…In Our Educational World.

As we begin 2014, we say farewell to two of our faculty members. Ms. Denise O’Meara, after taking a medical leave of absence, has decided not to return for the second semester. She planned to retire after her long teaching career, which included, most notably, the creation of a vibrant community service program. We are happy to report that she is doing well, and we are grateful for all of her contributions to Archmere Academy. We are also grateful for the work of Ms. Lauren Gerber, Mr. Michael Burdziak, Mr. Bill Gabriel, and Ms. Maria Calzado-Saavadra who taught Ms. O’Meara’s classes during the first semester. For the second semester, we welcome Ms. Mary Anne Matarese, who will assume the long-term substitution position.

Ms. Sarah Jamison, Spanish teacher, will not be returning for the second semester. Though she has been with us for a short time, she has supported a vibrant program of foreign language study, and we extend to her our best wishes. Ms. Maria Calzado-Saavadra and Mrs. Leah Lightcap will be leading Ms. Jamison’s classes for the second semester.

Mrs. Carolyn Doyle, College Counselor and Director of Guidance, has decided to retire at the end of the current school year. Mrs. Doyle has created and shaped the college counseling program, assumed responsibility for the Guidance Department, and has been involved in a number of leadership initiatives at the Academy over her 25 years of service. Her initiative, professionalism, and commitment to our kids have helped to create a counseling department that serves our families faithfully each year. Mrs. Doyle is well-respected within the professional circles of high school college counselors, most recently serving as President and immediate Past President of Potomac and Chesapeake Association for College Admissions Counseling. A national search process is underway to identify Mrs. Doyle’s successor.

…In Our Faith Tradition and In Nature.

We began a new liturgical year with the Advent Season on December 1, 2013, and after we celebrated the birth of Jesus Christ and welcomed the arrival of the Three Kings, suddenly, the Church fast-forwards to celebrating the Baptism of Jesus in the Jordan – the signature event that marks the beginning of his public ministry. In a short two months, we have three cycles of beginnings and endings – the anticipation of the birth of our Savior, the commemoration of His presence among us, and the proclamation of the Good News that tells us the reality we know is not the end – the promise of everlasting life. The Church calendar is rich with dates of commemoration, seasons, and related imagery to accentuate the “rhythm of life,” the natural beginnings and endings we all experience.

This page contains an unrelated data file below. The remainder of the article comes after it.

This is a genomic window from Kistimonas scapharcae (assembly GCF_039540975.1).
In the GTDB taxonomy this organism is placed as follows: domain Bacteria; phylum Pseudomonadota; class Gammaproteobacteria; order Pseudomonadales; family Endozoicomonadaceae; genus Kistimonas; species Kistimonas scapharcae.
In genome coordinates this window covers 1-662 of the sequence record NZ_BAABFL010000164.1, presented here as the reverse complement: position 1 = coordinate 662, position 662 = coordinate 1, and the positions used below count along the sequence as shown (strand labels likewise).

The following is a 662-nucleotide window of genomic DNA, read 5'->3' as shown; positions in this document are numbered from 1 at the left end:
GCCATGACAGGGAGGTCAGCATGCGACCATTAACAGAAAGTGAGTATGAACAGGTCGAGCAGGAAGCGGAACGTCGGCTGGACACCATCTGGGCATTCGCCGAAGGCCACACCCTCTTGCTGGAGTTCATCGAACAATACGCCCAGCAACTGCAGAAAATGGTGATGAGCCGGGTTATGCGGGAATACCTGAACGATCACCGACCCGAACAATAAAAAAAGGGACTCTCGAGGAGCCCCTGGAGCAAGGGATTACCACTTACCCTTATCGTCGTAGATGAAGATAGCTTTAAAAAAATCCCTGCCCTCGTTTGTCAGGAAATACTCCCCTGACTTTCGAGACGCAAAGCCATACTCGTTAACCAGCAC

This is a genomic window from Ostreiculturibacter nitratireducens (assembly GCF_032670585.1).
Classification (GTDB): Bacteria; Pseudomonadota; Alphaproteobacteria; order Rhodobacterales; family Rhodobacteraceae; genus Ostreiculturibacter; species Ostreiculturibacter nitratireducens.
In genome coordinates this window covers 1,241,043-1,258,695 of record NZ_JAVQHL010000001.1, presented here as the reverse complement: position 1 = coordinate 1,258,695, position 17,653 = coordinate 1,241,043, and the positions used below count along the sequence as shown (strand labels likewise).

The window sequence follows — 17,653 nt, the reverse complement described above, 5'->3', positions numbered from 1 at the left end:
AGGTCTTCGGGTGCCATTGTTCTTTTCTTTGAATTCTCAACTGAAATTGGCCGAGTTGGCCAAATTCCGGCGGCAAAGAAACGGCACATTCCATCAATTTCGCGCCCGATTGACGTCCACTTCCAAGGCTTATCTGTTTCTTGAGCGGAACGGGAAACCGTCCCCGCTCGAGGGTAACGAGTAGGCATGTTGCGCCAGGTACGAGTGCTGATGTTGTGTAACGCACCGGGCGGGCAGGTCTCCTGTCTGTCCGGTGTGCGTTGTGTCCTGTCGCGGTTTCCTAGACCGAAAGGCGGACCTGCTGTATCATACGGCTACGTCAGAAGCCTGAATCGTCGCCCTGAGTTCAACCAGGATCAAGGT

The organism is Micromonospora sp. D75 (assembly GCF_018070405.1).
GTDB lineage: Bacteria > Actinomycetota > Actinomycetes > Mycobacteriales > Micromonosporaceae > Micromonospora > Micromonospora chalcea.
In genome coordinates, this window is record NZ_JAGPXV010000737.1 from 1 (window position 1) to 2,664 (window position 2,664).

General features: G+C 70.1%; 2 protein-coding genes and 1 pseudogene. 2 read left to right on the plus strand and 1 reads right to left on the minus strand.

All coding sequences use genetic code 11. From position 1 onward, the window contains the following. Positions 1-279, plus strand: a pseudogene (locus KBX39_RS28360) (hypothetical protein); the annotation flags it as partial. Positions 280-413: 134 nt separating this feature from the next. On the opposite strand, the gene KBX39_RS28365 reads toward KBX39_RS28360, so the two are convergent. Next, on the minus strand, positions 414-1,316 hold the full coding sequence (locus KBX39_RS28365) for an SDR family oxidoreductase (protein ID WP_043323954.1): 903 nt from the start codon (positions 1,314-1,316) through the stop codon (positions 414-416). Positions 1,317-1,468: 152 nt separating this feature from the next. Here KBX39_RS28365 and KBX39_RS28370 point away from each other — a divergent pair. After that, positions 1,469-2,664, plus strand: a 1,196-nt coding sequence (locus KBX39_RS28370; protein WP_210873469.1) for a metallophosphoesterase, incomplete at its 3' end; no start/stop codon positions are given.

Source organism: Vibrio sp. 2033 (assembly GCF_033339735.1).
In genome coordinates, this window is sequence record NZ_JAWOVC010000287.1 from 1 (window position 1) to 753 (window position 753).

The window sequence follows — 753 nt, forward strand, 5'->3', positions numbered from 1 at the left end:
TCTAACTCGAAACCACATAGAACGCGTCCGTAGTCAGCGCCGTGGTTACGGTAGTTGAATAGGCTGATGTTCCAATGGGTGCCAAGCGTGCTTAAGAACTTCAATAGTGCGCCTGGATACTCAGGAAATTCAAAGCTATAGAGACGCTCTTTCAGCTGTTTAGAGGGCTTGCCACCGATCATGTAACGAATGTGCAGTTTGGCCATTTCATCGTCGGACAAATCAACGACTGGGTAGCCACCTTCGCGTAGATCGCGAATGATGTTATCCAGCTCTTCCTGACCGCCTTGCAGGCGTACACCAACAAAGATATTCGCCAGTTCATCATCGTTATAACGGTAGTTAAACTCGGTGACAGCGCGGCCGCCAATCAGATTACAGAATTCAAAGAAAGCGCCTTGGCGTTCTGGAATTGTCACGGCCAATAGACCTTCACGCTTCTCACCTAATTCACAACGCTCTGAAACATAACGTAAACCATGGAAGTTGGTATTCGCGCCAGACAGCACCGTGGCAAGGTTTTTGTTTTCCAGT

The Liturgical Calendar of the Catholic Church.

For example, as we approached the day with the shortest amount of daylight on December 21 – the winter solstice, we were lighting more Advent candles each week to celebrate the coming of the Savior who is the Light in our darkness. Now, as we approach the summer solstice on June 21, each day increasing the amount of daylight, we celebrate on February 2 the Feast of the Presentation of the Lord Jesus in the Temple. According to Judaic law, Joseph and Mary presented their son, Jesus, at the Temple, 40 days after his birth. In his 1962 Code of Rubrics (officially titled Rubricarum instructum, published in Acta Apostolicae Sedis), Pope John XXIII identified this date as the official end of the Christmas season in the Catholic Church. Soon after this feast, the Church keeps the Lenten Season, this year beginnings on March 5 with Ash Wednesday, only to lead to the Vigil of the Resurrection of Jesus on April 19. All the while, the seasons incubate new life that takes form as longer sun-lit days approach the summer solstice on June 21. Our faith tradition reminds us daily of the ever-changing and creating Spirit that is in and among us!

While I am not one to create “New Year’s Resolutions,” I do pray and wish that all of our students, families, alumni, parents of alumni, grandparents, and benefactors may know the blessings of our God in the New Year, and also may know the gratitude and care of our Archmere community for all of the sacrifices, support, and prayers offered on behalf of the wonderful educational and formative work being accomplished every day.

Blessings in the New Year!